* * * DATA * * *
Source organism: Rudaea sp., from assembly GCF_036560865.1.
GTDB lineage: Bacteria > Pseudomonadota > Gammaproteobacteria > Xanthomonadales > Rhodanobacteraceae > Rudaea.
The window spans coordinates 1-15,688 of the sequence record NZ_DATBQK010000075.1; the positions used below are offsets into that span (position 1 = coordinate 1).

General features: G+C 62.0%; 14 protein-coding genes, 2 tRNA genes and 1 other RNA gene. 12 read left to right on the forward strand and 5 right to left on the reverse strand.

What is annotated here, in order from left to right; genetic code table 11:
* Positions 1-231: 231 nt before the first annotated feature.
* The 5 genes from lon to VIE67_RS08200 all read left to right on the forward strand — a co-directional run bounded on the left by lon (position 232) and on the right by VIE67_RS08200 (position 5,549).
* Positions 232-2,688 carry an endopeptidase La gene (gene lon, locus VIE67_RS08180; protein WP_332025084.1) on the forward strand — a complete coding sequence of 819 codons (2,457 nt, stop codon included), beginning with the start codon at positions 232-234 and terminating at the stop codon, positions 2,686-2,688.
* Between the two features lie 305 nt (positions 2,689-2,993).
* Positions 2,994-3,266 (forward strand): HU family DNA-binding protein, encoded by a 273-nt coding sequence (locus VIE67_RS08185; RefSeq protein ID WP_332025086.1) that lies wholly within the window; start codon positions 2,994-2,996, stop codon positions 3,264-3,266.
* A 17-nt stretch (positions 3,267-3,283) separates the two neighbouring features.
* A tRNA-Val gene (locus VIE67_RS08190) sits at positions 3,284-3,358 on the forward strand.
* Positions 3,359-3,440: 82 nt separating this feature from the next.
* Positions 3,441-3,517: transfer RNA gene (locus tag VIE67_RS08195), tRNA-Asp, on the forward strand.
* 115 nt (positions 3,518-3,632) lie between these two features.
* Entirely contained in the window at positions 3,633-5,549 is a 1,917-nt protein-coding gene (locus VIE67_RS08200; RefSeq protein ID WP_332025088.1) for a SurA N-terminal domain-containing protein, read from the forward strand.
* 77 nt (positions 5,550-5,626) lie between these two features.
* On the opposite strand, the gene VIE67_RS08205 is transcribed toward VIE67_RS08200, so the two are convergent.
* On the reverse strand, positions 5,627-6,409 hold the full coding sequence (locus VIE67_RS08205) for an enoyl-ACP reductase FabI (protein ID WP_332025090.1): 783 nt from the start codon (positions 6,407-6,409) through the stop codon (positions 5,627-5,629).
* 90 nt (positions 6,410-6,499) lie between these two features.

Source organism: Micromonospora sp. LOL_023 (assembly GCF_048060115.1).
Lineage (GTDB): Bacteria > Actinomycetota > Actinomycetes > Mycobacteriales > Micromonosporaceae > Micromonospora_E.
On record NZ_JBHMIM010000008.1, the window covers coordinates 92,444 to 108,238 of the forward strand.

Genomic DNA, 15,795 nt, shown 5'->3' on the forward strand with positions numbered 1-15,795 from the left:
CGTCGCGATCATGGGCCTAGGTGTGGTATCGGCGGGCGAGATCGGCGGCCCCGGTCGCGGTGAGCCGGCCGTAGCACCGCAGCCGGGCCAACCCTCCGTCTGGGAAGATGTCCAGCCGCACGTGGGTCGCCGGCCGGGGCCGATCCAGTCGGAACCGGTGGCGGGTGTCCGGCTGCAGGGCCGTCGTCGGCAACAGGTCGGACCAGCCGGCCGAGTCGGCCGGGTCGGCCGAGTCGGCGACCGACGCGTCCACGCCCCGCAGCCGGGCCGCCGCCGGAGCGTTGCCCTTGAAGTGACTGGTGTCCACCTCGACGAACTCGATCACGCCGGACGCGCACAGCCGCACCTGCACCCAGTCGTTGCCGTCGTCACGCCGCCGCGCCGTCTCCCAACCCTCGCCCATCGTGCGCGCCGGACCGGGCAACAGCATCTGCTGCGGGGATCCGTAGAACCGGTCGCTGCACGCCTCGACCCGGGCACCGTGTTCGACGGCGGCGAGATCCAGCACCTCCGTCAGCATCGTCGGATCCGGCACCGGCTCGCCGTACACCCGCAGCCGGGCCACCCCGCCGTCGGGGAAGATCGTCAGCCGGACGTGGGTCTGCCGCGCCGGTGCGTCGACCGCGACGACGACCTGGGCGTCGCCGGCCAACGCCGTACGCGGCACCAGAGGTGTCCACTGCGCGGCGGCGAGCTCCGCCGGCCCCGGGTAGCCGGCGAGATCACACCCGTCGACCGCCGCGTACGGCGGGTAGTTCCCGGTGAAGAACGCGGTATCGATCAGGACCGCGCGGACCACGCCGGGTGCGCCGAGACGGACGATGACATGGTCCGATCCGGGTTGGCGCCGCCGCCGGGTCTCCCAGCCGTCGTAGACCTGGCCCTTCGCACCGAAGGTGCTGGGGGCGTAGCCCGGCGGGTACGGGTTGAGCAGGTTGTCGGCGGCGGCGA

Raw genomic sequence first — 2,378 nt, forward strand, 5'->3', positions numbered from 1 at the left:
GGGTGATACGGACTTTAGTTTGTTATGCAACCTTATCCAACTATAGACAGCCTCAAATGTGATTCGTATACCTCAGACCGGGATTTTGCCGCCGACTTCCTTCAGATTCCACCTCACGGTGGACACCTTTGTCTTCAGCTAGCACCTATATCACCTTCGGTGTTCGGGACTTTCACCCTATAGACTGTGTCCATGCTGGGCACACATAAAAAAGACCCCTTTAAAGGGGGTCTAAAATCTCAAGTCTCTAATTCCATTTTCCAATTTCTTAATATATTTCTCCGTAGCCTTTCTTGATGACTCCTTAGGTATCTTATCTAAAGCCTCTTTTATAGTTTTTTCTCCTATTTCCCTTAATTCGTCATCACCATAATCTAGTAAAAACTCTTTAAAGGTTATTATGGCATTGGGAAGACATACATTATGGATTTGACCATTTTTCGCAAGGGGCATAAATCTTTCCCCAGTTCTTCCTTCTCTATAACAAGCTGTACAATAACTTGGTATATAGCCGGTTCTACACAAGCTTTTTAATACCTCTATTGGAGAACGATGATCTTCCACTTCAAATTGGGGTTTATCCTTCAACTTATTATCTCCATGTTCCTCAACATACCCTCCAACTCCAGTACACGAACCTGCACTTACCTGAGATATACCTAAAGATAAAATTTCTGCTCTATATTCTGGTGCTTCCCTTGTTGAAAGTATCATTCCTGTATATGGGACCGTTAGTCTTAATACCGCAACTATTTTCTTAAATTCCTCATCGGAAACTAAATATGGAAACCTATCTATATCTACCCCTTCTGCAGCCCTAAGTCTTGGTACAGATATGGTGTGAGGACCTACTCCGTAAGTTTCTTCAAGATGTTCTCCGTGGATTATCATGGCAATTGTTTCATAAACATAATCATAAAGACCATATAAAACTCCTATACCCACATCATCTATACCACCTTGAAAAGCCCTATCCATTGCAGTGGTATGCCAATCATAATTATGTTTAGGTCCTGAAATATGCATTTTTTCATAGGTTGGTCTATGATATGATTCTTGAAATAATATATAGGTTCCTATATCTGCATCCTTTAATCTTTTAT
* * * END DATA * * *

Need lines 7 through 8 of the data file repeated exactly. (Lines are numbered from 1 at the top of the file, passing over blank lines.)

* The 5 genes from lon to VIE67_RS08200 all read left to right on the forward strand — a co-directional run bounded on the left by lon (position 232) and on the right by VIE67_RS08200 (position 5,549).
* Positions 232-2,688 carry an endopeptidase La gene (gene lon, locus VIE67_RS08180; protein WP_332025084.1) on the forward strand — a complete coding sequence of 819 codons (2,457 nt, stop codon included), beginning with the start codon at positions 232-234 and terminating at the stop codon, positions 2,686-2,688.